We appreciate the questions raised in the letters to the editor [1, 2, 3, 4] about the brief report on the association between youth smoking, electronic cigarette use, and COVID-19 [5].

We thank the Journal of Adolescent Health for the opportunity to provide further information to clarify our findings and research implications. The brief report was intended to provide preliminary findings, generate discussion, and encourage additional follow-up research related to the COVID-19 pandemic, a rapidly emerging public health crisis. Brief reports have word limitations, and we are happy to respond in detail to the submitted letters [1, 2, 3, 4]. Below, we summarize the comments raised in the letters, followed by our response.

1) The letters submitted by Farsalinos and Niaura and Camacho and Murphy have questioned the use of online anonymous surveys and the representativeness of our sample, and in particular, that our sample is not a random probability sample and that weighting on a convenience sample does not eliminate bias.

We will present our thoughts on the two aspects of the correspondents’ concerns:
Using self-reported data from online surveys: National, self-administered, anonymous surveys are commonly used in epidemiological research, particularly when collecting data related to risky or sensitive behaviors to protect participant privacy [6]. Studies show that adolescents’ self-reported tobacco use behavior (including self-reported e-cigarette use) is correlated with measured urinary biomarkers, an objective measure of tobacco use [7, 8, 9]. Data from online surveys are also reliable and valid.

As we did in our research, such nonprobability surveys, designed to provide rapid response data, are ideally used for examining associations but should not be used for estimating prevalence in the population. Furthermore, data on the reliability of online surveys compared with paper-based surveys show that there are no major differences in data quality between using these two methodologies [10,11], including when asking youth about tobacco-related behaviors [12, 13, 14]. In the publication [5], Qualtrics was used to field the survey among its existing panel members. Qualtrics panels are increasingly used in epidemiological research and during the COVID-19 pandemic [15, 16, 17, 18, 19, 20, 21].
Weighting a convenience sample in the study: Weighting strategies are commonly applied to online panels to make them more representative of the total population.

Although random sampling is certainly valuable for getting population-based survey estimates, even with highly nonrandom (nonprobability) samples, it has been shown that statistical adjustment (multilevel regression and poststratification) followed by weighted and aggregated statistics can enable such samples to be more representative of the population [22,23]. When cross-tabulated population data corresponding to all relevant variables are not available, raking [24] is a common statistical approach to correct sampling bias, where weights are assigned to individuals in the sample such that the marginal weighted distribution of the sample variables are close to those in the target population [22].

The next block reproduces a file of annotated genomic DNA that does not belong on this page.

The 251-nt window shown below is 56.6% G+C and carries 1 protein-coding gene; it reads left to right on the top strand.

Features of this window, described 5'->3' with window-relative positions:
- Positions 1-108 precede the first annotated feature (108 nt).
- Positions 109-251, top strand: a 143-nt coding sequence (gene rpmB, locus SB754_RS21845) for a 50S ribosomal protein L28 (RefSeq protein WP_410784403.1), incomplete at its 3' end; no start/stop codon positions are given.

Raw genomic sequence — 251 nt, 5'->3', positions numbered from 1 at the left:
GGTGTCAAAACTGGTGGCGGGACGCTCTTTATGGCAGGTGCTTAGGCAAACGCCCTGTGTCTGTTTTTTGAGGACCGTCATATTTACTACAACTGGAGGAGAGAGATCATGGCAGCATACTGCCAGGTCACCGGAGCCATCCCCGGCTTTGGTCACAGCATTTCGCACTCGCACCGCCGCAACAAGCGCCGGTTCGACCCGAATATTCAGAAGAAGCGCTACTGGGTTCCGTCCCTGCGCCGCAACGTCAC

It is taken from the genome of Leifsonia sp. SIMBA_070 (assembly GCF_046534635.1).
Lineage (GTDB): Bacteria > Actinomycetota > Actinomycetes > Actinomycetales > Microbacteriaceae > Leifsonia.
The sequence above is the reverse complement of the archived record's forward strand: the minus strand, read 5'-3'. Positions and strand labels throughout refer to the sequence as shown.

In the published study, statistical raking and weighting techniques were used to improve the accuracy of the survey data estimates of associations. Qualtrics used quota sampling to oversample specific subpopulation groups to achieve a more representative sample [25]; we then weighed our sample using marginal distributions of variables (age; gender; ever- and past 30-day e-cigarette use; lesbian, gay, bisexual, transgender and queer or questioning [LGBTQ]; race/ethnicity; and region) in the target population so that the sample has similar marginal distributions of those variables. We also accounted for correlations among observations because of multilevel clustering by region and state (specific counties and cities of participants were not available in the dataset).

In particular, all percentages provided in column 4 of Supplementary Table 3 of the original article [5] were used to create a composite weight for each individual in the sample. This includes (1) data from the U.S. Census 2018 to account for the purposive 1:1:1 sampling for adolescents (aged 13–17 years), emerging adults (aged 18–20 years), and young adults (aged 21–24 years); (2) data from the National Youth Tobacco Survey and the National Health Interview Survey to account for the purposive oversampling of e-cigarette ever users (sample quotas were imposed for 50:50 e-cigarette ever/never users) and among past 30-day users; (3) data from the U.S. Census 2018 to make the sample representative of the U.S. population with respect to sex (although data for “Other” was noted as not available), region, and race/ethnicity; and (4) data from the 2017 Youth Risk Behavior Survey to balance the proportion of persons identifying as LGBTQ (because Census data do not include population percentages for people identifying as LGBTQ; although Youth Risk Behavior Survey data relate to 13- to 18-year-olds, we used these data for 18- to 24-year-olds as well). Given the reasonably large sample of 780 LGBTQ youth in the unweighted data, it was also important to create weights for this variable.

2) The letter by Rodu and Plurphanswat and Camacho and Murphy inquired about our numbers in Table 1 and also asked for unweighted data on e-cigarette, cigarette, and dual use by COVID-19-related outcomes.

Read full article here.

J Adolesc Health – January 1, 2021.

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